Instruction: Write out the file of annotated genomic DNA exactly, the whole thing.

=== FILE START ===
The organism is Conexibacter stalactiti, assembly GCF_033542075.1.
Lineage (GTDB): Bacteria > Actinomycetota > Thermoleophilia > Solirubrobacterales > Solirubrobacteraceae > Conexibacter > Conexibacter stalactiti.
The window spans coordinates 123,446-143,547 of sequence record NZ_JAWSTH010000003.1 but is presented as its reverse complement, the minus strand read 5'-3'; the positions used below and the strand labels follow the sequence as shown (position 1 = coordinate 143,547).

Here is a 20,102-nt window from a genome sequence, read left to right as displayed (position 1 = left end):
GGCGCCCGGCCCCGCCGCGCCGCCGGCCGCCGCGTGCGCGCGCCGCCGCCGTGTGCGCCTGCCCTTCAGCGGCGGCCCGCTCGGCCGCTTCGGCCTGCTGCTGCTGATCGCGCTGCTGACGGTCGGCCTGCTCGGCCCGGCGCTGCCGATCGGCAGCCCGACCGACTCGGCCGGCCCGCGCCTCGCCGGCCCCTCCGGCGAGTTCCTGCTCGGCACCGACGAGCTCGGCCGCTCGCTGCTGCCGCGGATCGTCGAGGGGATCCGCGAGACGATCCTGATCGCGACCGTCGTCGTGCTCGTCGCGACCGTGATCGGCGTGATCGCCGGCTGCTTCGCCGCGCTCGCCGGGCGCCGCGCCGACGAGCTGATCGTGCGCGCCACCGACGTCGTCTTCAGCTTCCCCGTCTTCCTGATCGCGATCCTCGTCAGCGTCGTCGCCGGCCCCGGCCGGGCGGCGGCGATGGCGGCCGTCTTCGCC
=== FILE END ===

The organism is Conexibacter stalactiti, assembly GCF_033542075.1.
Lineage (GTDB): Bacteria > Actinomycetota > Thermoleophilia > Solirubrobacterales > Solirubrobacteraceae > Conexibacter > Conexibacter stalactiti.
The window spans coordinates 123,446-143,547 of sequence record NZ_JAWSTH010000003.1 but is presented as its reverse complement, the minus strand read 5'-3'; the positions used below and the strand labels follow the sequence as shown (position 1 = coordinate 143,547).

Here is a 20,102-nt window from a genome sequence, read left to right as displayed (position 1 = left end):
GGCGCCCGGCCCCGCCGCGCCGCCGGCCGCCGCGTGCGCGCGCCGCCGCCGTGTGCGCCTGCCCTTCAGCGGCGGCCCGCTCGGCCGCTTCGGCCTGCTGCTGCTGATCGCGCTGCTGACGGTCGGCCTGCTCGGCCCGGCGCTGCCGATCGGCAGCCCGACCGACTCGGCCGGCCCGCGCCTCGCCGGCCCCTCCGGCGAGTTCCTGCTCGGCACCGACGAGCTCGGCCGCTCGCTGCTGCCGCGGATCGTCGAGGGGATCCGCGAGACGATCCTGATCGCGACCGTCGTCGTGCTCGTCGCGACCGTGATCGGCGTGATCGCCGGCTGCTTCGCCGCGCTCGCCGGGCGCCGCGCCGACGAGCTGATCGTGCGCGCCACCGACGTCGTCTTCAGCTTCCCCGTCTTCCTGATCGCGATCCTCGTCAGCGTCGTCGCCGGCCCCGGCCGGGCGGCGGCGATGGCGGCCGTCTTCGCC